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The nature of my work forces me to be something of a digital nomad -- my notebook computer and a wireless connection are essential parts of my working day. I've been known to move between several wireless access points in one day. While I've had never had any problems with the wireless cards in my Linux-powered notebooks, most of the wireless connection tools I've used have fallen a bit flat. One of the few wireless connection managers that I've actually found useful is wicd -- the Wireless Interface Connection Daemon, pronounced "wicked." It's a lot like the Windows wireless network connection tool in both appearance and ease of use.
The official releases for wicd are, according to its developer, for Ubuntu, but you can use wicd with any Debian-based system. A Debian package and a source tarball (which you can try compiling with any other Linux distro) are available for download.
If you're installing using Synaptic or from a Debian package, the installation is quick. Wicd runs as a daemon, which means that it does most of the heavy lifting in the background while your computer is running. Note that if you're using another daemon-based wireless connection tool -- such as wifi-radar -- you will have to remove or disable that software if you want to take wicd for a test drive.
To use wicd, launch it from the Application menu; for example, Applications -> Internet -> wicd in GNOME. If that's a few too many clicks for you, you can add it to your panel as a tray icon.
In the wicd program window you'll see a list of the wireless networks that the software has detected. Wicd doesn't always pick up all of the networks that are in range when it starts; click the Refresh icon on tool bar to get a full list.
From there, click the Connect link beneath the name of the network that you want to use. After a few seconds, you should be connected the network.
Click the arrow beside the name of the encrypted network to which you want to connect, then click Advanced Settings. From there, click the Use Encryption checkbox, select an encryption method from the dropdown list, and enter the required password in the Key field.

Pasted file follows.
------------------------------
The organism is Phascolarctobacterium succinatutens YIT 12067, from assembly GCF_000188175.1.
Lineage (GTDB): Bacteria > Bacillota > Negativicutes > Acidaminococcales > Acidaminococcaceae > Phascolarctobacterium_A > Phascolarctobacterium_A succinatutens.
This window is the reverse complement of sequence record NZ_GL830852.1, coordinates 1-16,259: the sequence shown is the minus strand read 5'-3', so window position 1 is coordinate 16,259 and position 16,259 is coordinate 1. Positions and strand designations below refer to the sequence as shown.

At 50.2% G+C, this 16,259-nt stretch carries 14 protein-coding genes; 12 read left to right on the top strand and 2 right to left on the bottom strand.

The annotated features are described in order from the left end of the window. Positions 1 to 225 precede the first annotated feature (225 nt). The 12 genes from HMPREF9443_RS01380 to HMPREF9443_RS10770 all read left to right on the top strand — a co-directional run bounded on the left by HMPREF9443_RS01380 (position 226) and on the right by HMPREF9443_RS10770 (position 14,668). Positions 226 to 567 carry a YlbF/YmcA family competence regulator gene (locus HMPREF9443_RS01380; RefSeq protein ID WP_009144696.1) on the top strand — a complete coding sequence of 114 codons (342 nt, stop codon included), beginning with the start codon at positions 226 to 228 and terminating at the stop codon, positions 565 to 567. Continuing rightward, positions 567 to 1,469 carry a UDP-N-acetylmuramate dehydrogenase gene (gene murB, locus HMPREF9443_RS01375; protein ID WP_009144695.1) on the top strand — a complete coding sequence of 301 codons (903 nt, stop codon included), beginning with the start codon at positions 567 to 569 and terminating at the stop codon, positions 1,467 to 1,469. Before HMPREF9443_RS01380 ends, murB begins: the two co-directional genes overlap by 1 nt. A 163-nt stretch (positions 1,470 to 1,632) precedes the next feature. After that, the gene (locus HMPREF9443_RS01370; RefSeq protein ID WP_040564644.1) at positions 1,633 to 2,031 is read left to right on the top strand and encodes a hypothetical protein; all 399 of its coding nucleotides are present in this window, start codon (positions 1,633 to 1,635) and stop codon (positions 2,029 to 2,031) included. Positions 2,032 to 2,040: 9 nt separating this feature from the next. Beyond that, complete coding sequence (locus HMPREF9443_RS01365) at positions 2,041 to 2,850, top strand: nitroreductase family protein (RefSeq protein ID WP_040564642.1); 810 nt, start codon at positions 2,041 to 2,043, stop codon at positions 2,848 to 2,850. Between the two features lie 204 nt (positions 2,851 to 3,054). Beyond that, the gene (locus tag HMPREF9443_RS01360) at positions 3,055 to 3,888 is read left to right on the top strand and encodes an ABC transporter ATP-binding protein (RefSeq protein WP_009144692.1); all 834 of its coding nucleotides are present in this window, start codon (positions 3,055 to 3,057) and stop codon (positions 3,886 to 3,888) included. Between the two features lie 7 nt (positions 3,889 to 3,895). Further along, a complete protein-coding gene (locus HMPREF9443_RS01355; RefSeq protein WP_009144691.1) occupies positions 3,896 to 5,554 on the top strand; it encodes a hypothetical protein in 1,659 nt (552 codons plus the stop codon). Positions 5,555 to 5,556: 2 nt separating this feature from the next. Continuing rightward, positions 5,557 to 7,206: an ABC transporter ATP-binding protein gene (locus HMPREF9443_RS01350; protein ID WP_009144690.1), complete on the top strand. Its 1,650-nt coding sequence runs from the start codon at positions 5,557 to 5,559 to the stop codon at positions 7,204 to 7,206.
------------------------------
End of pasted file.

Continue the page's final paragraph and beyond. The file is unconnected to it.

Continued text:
I was able to test wicd's encryption support on only a pair of networks -- my own, and one belonging to a friend. Both WEP and WPA worked well for me, and I was easily able to access both networks.
With each network that you connect to, you can use either a static IP address or DHCP as needed. For each network, you can store information like IP addresses, gateways, subnet masks, and the names of DNS servers. And according to the application's Web site, you can use wicd to manage connections to wired networks too.
While writing this article, I used wicd with three laptops: an old ECS 732 running Ubuntu 6.06, a ThinkPad T40 running Ubuntu 7.04, and a ThinkPad T41 packing Xubuntu 7.04. On three different days, I took these laptops to a few of the locales around Toronto in which I've been known to do some work. The results were somewhat surprising.
I had no problems using wireless with the ECS and ThinkPad T40 laptops -- with literally a click I was connected to a wireless network. A few times I had to suspend my computer to make or take a phone call; wicd automatically reconnected to the network after I resumed.
Only hiccup that I encountered was with the ThinkPad running Xubuntu. When I tried to connect to a network, the connection process took a long time and eventually timed out. I checked wicd's preferences, and it recognized my wireless card. I opened a terminal and ran iwconfig (a command-line utility for configuring network interfaces). The output from iwconfig showed that my laptop was on the network. I then started the Xubuntu network manager, added a new wireless connection using the ESSID of the network, and was on it almost instantly. I'm still trying to figure that one out.
Overall, my experiences with wicd have been very positive. It's an easy-to-use utility that does its job well. Aside from the glitch that I ran into with Xubuntu, wicd worked as advertised and is superior to the wireless connection tools I've used in the past.
Scott Nesbitt is a freelance journalist and technical writer based in Toronto, Canada.